- Shopping Bag ( 0 items )
VOYABeginning with the period 2,400,000 to 8000 BC, when the "Big Idea" was the cooperative hunt and stone tools, and when animal-fat lamps, cave painting, and fish traps were cutting-edge technology, this book explores humankind's groundbreaking inventions, discoveries, and ideas through the ages. Each era gets a two-page spread with lavish, colorful, and comic illustrations. Clear textual material in thumbnail format describes each era, its Big Idea, its major political/sociological events, its key inventions, and its important inventors and thinkers. For example, in the Renaissance (1415-1565), the Big Idea is the printing press; major events include the fall of Constantinople and the zenith of the Inca Empire; inventions incorporate the globe and the graphite pencil; and, Gutenberg is the highlighted inventor. In the current age, from the year 2000 onward, tissue engineering is the Big Idea; events include the collapse of Antarctica's Larsen B ice shelf; fingerprint and optical scanners are listed among the inventions; and, an American, Ann Tsukamoto, co-patentee of a process to isolate the human stem cell, is the highlighted inventor. Stewart's juxtaposition of scientific breakthroughs with political and cultural events makes this volume more than a mere chronology. Interested readers will enjoy ferreting out connections between necessity and invention and learning about men and woman of science whose pioneering accomplishments are generally unheralded outside scientific circles. The flamboyant format will attract elementary school readers and could turn off older readers. Nevertheless the content is substantive and the book is a fun read that with pushing will appeal to middle schoolreaders, especially boys. VOYA CODES: 3Q 3P M (Readable without serious defects; Will appeal with pushing; Middle School, defined as grades 6 to 8). 2005, Barron's, 64p.; Glossary. Index. Illus., Trade pb. Ages 11 to 14.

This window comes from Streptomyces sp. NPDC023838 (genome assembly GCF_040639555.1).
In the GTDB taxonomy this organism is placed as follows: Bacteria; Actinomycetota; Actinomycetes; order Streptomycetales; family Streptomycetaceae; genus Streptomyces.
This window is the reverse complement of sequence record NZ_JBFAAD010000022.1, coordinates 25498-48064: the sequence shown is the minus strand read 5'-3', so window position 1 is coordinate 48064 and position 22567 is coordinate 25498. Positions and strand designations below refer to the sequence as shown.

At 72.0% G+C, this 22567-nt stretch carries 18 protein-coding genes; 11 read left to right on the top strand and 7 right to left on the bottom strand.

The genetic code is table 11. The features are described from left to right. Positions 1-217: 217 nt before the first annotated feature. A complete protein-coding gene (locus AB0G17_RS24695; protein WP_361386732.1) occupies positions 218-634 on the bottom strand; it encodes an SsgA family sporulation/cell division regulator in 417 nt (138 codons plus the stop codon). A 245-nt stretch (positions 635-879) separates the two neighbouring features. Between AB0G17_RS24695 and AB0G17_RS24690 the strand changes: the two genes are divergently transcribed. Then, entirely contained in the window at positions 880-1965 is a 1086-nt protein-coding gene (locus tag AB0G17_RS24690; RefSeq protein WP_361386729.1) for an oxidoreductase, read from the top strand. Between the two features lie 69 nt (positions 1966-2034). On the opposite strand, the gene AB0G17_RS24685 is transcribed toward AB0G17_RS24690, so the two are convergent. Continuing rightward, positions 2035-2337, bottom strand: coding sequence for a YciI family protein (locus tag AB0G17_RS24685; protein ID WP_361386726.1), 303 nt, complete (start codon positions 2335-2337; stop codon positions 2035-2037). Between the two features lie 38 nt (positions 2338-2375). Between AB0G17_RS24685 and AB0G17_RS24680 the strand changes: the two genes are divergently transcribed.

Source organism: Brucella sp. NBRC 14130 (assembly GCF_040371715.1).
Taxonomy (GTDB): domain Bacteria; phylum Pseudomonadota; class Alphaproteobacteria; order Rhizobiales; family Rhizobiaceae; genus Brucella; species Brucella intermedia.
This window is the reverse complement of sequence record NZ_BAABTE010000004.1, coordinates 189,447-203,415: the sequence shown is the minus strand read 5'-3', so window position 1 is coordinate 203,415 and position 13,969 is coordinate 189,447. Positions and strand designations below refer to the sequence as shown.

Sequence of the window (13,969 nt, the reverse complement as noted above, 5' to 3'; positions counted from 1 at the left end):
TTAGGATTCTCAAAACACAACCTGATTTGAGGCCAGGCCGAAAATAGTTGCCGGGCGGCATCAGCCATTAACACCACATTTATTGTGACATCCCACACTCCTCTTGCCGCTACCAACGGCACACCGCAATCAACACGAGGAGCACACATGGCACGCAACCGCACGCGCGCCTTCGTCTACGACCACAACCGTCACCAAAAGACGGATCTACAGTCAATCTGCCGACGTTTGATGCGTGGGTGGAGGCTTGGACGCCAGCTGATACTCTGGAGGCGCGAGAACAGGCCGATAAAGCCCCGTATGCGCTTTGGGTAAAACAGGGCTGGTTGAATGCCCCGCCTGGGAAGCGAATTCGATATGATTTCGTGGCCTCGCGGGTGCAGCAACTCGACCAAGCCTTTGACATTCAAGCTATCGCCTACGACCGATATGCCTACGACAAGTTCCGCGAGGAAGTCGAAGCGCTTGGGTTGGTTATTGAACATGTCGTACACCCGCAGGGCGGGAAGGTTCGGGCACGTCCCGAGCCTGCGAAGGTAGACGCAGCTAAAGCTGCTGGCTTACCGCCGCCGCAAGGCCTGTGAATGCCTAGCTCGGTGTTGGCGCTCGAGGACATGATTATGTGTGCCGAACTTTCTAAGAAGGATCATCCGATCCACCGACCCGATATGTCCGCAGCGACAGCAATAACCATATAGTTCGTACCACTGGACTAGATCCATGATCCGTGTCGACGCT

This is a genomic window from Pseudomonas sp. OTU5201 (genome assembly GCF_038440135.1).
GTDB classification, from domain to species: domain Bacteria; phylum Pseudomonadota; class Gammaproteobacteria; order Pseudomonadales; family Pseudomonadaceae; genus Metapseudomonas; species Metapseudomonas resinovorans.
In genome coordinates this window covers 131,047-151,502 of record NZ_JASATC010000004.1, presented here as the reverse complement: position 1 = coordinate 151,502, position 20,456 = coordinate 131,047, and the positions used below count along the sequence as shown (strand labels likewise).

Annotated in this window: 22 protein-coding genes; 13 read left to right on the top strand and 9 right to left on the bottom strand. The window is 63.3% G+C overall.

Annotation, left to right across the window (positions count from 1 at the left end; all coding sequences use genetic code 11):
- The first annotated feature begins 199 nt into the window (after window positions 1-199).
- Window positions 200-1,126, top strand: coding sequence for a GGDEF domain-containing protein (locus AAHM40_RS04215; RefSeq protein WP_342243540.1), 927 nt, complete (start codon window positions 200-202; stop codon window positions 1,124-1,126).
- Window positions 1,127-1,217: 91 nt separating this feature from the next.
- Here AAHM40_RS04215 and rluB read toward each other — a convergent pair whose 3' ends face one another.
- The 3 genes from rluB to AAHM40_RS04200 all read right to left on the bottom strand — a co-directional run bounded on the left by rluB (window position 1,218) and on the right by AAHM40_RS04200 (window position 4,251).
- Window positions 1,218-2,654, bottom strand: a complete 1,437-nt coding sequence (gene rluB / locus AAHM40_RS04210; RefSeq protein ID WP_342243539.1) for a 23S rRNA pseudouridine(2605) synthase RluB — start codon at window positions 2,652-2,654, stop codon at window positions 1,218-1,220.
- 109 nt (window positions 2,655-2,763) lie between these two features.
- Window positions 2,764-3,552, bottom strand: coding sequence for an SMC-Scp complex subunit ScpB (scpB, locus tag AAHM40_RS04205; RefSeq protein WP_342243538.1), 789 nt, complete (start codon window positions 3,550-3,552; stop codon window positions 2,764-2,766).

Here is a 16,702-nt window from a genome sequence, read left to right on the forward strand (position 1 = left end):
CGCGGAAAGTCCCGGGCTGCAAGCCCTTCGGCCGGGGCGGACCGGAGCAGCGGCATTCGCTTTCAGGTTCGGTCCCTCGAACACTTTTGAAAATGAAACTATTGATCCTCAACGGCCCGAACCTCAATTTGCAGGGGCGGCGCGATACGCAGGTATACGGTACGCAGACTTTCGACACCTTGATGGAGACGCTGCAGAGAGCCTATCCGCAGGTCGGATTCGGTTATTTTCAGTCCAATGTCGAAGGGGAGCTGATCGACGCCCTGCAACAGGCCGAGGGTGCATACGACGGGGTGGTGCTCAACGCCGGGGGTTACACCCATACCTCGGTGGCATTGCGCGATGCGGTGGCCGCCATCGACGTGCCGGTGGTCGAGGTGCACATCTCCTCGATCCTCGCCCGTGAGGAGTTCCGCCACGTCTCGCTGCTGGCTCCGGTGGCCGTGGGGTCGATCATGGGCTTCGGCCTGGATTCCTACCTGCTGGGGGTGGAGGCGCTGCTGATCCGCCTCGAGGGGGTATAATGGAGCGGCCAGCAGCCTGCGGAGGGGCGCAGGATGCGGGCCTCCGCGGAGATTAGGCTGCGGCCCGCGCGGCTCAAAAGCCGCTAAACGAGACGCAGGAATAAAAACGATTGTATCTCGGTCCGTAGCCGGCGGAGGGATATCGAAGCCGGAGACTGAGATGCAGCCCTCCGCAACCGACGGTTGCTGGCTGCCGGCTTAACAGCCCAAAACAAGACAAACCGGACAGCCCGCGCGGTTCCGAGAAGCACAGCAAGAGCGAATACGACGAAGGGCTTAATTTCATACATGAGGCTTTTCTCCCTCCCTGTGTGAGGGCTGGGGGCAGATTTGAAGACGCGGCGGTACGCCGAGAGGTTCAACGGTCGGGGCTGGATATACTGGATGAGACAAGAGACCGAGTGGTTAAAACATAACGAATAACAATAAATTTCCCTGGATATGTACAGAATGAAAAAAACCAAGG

—Mary E. Heslin